Revelation reveals film program
Lee Ranaldo and Leah Singer head to Perth for Revelation.

The line-up for this year's Perth Revelation International Film Festival reflects the exodus of talent from the studios to the independent sector, with the most star-studded line-up in the event's 17-year history.

Scarlett Johansson, James Franco, Nicolas Cage, Tom Hardy, Jon Hamm, Robin Wright, Val Kilmer, Don Johnson and Michael C. Hall all star in the kind of envelope-pushing dramas that would in the past have featured under-the-radar actors or indie specialists.

Among the special events in the program, to be unveiled today at Luna Leederville, is the Sight/Unseen live multimedia presentation to be performed by legendary guitarist and Sonic Youth co-founder Lee Ranaldo and artist Leah Singer at the Bakery.

With the studios preoccupied with CGI-enhanced action-fantasies, penis joke-enhanced comedies and animated features, actors with ambition now take considerable pay cuts to work in challenging, adult-oriented material.

Which is why Johansson, the biggest star of her generation, is playing a man-consuming alien in Jonathan Glazer's audacious Glasgow-set, semi-improvised freak-out Under the Skin; Nicolas Cage gives one of the best performances of his career playing an ex-con who becomes the unlikely protector in David Gordon Green's acclaimed slice of southern Gothic, Joe; and Dexter's Michael C. Hall stars in Cold In July, a pulpy, violent Texas-set home-invasion thriller that has US critics buzzing.

And the presence of big names no way lessens the adventurousness of the movies in this year's program, which features 116 films, eight world and international premieres and 35 Australian premieres.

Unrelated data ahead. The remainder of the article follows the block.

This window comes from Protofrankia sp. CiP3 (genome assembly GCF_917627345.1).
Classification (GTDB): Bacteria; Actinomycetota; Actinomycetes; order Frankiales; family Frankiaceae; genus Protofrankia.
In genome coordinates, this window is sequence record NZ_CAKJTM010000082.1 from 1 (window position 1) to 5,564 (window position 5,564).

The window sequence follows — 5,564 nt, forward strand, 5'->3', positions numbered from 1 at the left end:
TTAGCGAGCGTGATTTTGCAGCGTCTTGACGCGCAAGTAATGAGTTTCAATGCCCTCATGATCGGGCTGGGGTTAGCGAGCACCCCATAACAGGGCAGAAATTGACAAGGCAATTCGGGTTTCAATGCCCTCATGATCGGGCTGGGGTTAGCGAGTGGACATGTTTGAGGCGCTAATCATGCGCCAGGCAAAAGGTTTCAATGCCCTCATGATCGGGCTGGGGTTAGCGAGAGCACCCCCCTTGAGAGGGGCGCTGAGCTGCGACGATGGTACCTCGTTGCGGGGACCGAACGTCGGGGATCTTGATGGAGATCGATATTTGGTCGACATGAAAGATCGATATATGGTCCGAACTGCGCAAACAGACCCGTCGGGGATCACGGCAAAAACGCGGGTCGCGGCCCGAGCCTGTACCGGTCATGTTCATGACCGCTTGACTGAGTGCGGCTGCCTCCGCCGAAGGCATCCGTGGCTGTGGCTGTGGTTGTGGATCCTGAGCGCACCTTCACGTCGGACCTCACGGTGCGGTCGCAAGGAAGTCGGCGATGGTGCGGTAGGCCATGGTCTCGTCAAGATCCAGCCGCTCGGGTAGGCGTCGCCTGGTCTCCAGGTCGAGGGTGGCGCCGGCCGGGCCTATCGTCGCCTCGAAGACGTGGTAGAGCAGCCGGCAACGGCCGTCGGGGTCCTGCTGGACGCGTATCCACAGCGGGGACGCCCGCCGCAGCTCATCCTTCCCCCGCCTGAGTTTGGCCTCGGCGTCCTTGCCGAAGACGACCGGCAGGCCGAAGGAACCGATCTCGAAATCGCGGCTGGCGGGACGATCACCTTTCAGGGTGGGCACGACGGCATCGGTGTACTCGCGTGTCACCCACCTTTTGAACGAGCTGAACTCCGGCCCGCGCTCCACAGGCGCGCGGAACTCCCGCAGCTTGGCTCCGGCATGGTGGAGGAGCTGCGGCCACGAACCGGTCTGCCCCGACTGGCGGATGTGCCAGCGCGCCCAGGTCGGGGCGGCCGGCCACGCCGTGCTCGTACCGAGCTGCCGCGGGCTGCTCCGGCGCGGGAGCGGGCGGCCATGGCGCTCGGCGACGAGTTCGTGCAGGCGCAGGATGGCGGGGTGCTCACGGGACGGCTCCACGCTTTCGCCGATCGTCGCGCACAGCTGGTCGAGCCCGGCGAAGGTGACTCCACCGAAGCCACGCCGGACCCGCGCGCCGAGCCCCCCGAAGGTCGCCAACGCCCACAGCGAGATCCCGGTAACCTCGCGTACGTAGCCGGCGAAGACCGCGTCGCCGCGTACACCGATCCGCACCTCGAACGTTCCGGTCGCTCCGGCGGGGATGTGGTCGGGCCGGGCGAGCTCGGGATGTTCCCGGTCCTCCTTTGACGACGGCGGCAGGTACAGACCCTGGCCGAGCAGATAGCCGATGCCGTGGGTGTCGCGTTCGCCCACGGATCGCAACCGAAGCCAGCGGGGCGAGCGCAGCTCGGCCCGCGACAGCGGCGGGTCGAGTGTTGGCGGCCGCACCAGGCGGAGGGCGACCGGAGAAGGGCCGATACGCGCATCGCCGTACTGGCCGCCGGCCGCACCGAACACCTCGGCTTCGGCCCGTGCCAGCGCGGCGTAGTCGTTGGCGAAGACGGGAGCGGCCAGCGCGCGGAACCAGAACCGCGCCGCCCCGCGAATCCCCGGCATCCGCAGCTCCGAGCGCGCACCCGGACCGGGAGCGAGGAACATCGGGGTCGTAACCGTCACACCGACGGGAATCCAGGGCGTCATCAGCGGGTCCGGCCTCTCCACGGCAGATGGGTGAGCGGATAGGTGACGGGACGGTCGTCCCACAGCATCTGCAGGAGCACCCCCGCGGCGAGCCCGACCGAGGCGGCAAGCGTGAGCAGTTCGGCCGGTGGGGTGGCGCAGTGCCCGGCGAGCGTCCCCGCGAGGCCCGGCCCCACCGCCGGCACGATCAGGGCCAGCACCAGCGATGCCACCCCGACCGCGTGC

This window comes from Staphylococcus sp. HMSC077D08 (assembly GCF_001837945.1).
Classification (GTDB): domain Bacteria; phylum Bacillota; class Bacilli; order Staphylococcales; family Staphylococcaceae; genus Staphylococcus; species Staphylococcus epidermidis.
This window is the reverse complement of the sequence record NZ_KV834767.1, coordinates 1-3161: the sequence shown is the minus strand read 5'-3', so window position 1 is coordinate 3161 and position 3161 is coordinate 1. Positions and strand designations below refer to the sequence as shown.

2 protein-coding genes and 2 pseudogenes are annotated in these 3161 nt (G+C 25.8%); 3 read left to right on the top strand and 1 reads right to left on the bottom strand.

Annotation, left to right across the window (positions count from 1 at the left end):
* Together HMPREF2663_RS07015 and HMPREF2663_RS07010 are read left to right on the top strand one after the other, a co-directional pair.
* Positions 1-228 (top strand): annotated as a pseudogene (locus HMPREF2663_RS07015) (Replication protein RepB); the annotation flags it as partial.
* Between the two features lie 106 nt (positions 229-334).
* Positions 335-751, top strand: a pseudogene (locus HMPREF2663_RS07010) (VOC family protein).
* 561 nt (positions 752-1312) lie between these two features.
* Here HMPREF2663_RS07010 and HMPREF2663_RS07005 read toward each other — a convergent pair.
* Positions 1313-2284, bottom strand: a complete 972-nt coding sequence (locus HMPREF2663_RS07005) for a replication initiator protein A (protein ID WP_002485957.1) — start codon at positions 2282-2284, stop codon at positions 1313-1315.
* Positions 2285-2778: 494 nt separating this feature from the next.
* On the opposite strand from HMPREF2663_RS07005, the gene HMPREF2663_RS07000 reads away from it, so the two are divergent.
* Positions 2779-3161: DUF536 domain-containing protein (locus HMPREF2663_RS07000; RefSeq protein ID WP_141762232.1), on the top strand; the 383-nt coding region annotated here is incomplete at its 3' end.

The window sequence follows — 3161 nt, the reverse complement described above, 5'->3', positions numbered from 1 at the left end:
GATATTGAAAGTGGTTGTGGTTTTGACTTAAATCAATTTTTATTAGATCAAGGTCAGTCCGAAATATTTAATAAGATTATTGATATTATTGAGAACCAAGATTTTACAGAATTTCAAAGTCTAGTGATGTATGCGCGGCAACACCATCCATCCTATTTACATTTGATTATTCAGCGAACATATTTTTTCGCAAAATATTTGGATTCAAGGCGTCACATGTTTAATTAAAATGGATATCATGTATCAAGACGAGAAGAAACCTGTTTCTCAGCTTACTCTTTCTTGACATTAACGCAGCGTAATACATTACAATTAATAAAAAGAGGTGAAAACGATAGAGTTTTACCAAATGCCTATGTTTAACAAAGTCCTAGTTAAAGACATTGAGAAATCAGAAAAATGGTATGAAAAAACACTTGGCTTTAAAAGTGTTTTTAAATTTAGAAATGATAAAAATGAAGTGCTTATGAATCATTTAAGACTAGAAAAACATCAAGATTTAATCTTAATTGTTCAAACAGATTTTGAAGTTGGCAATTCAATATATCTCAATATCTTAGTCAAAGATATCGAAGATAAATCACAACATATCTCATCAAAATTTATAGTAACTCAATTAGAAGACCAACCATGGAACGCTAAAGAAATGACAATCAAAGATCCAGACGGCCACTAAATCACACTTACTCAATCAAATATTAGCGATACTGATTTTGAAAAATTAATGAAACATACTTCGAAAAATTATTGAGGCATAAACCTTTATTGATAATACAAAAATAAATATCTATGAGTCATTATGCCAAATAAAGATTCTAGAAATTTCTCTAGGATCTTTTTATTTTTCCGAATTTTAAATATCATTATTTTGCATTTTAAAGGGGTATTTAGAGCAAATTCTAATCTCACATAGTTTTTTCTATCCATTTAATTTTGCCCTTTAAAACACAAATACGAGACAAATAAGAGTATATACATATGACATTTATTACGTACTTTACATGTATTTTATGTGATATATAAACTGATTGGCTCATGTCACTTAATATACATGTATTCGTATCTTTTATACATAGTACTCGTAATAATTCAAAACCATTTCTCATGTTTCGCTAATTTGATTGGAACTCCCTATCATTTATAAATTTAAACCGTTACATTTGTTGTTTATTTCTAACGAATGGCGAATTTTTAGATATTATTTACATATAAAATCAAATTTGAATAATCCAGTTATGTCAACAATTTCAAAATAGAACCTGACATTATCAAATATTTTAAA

Sure to get Rev diehards booking early is The Congress from Ari Folman (Waltz With Bashir), a mix of live action and animation in which Wright plays an ageing actress who sells her digital likeness to a movie production company, opening the way for a raft of ethical conundrums.

Other highlights in the features strand of the program are Palo Alto, the debut of Francis Ford Coppola's granddaughter Gia who adapts a series of short stories by James Franco about teens in the San Francisco Bay Area; Willow Creek, a found-footage horror flick from US comic Bobcat Goldthwait that has been exciting genre fans; and, in the same vein, a restored version of Tobe Hooper's 1974 horror classic The Texas Chainsaw Massacre.

The documentary section is headed by Finding Vivian Maier, an intriguing study of a Chicago nanny who left behind a treasure trove of photos documenting American life in the past 50 years; Led Zeppelin Played Here, about the day that the legendary band played for 50 teens at the Wheaton Youth Centre in Maryland; and Freeload, an examination of the secret world of youngsters who experience life riding the rails.

Rev also includes a mini-festival devoted to Iranian cinema (one of the hits last year), a celebration of analogue film culture, and a presentation from the Mu Meson Archives, a collection of "some of the most left-field movies in the world."

The Perth Revelation International Film Festival is on from July 3-13 at Luna Leederville and other venues. Details: lunapalace.com.au or revelationfilmfest.org

The West Australian

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